Classic leather seating provides comfort at the main bar, while throwback sturdy stools offer character at the raw bar. Restaurant-goers also get to enjoy brick walls accented with ribbed, tufted, upholstered dark green banquettes, located on both the bar and dining side of the eatery. These banquettes are multifunctional; they are used as flexible seating for large groups, add color to the space and act as a soft surface for sound absorption. All loose seating follows a classic style with an attention to comfort.

A major challenge of the restoration was that the interior space had a massive amount of concrete slab flooring, a difficult flooring substrate to work with-especially considering budgetary concerns. This was a huge undertaking and having a skilled flooring contractor was crucial. This is where we sourced the expertise of Ralph Massa from REM Flooring to properly prep the substrate, allowing for an easy installation of the chosen flooring product.

Having successfully used Parterre Flooring in previous projects, the design team knew it wanted a luxury vinyl flooring from the start. The flooring is easy to install, reasonably priced in terms of installation and labor, and able to withstand the wear and tear of the foot traffic, but also offers the desired vintage real wood look to complete the design aesthetic of the space. The team selected Parterre’s Harbor Oak from the InGrained Resilient Plank collection for the private dining area. Another attractive attribute of the vinyl flooring was its color and design versatility, which turned out to be perfect for the particular design approach chosen for the new restaurant space. Ironically enough, the design of Harbor Oak comes directly from an old pier in nearby Boston Harbor, which gives it a rustic, coastal feel that’s fitting for Salem.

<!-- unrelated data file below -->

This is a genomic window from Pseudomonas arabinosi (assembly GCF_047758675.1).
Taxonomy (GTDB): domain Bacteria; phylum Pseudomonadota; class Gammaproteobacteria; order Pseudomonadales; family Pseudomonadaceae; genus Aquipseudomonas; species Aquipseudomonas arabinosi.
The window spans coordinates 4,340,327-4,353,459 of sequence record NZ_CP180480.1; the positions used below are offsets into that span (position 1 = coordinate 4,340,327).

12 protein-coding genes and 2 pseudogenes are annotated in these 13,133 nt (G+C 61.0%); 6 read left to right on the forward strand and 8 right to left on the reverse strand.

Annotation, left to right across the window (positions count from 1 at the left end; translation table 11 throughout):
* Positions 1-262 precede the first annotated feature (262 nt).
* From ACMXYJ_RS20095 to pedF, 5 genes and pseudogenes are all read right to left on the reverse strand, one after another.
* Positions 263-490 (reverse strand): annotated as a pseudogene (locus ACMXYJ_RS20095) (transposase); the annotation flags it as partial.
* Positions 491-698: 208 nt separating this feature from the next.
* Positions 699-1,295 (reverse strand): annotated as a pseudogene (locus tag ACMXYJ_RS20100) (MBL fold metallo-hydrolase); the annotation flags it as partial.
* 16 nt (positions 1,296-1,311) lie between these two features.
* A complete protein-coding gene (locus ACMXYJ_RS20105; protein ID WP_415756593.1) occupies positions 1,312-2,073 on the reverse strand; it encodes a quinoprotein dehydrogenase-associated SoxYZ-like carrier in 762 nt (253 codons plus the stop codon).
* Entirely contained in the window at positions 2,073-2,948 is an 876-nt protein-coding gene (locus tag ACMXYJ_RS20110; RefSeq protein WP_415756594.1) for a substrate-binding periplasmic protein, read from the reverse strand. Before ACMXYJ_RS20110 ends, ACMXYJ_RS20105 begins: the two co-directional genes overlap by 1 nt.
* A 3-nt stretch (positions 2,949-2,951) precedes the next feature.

Pairing well with Harbor Oak, Starry Oak from Parterre’s Vertu Luxury Vinyl Plank collection is another rustic oak look with tints of blue in its design. Starry Oak was selected for the main dining room areas on either side of the bar. In the bar area, the tile floor is Daltile 1” hex mosaics. The inspiration was a blending of dark and light, mimicking the blending of this historical building with a modern bent-symbolizing the marriage of old and new.

Additional luxury vinyl designs used were Parterre’s Ornamental Onyx, an elegant black stone look, and Classique Pure, a white and gray marble design. Both part of the HardCore Luxury Vinyl Tile collection, these designs were installed in a nearby hallway space in a checkerboard pattern layout. It was something new, but it looked like it could be an old floor, and that is exactly what the team wanted for this project.

The transformation of this former bank building into a lively and inviting dining establishment-showcasing a 30-seat bar, a chef’s table, a six-seat oyster bar and a private dining room that can accommodate up to 60 people-has been luring people in with its exclusive menu and charm since the doors opened.

Copyright 2018 Floor Focus 

Related Topics:RD Weis, Daltile, The International Surface Event (TISE), Mohawk Industries, Parterre Flooring Systems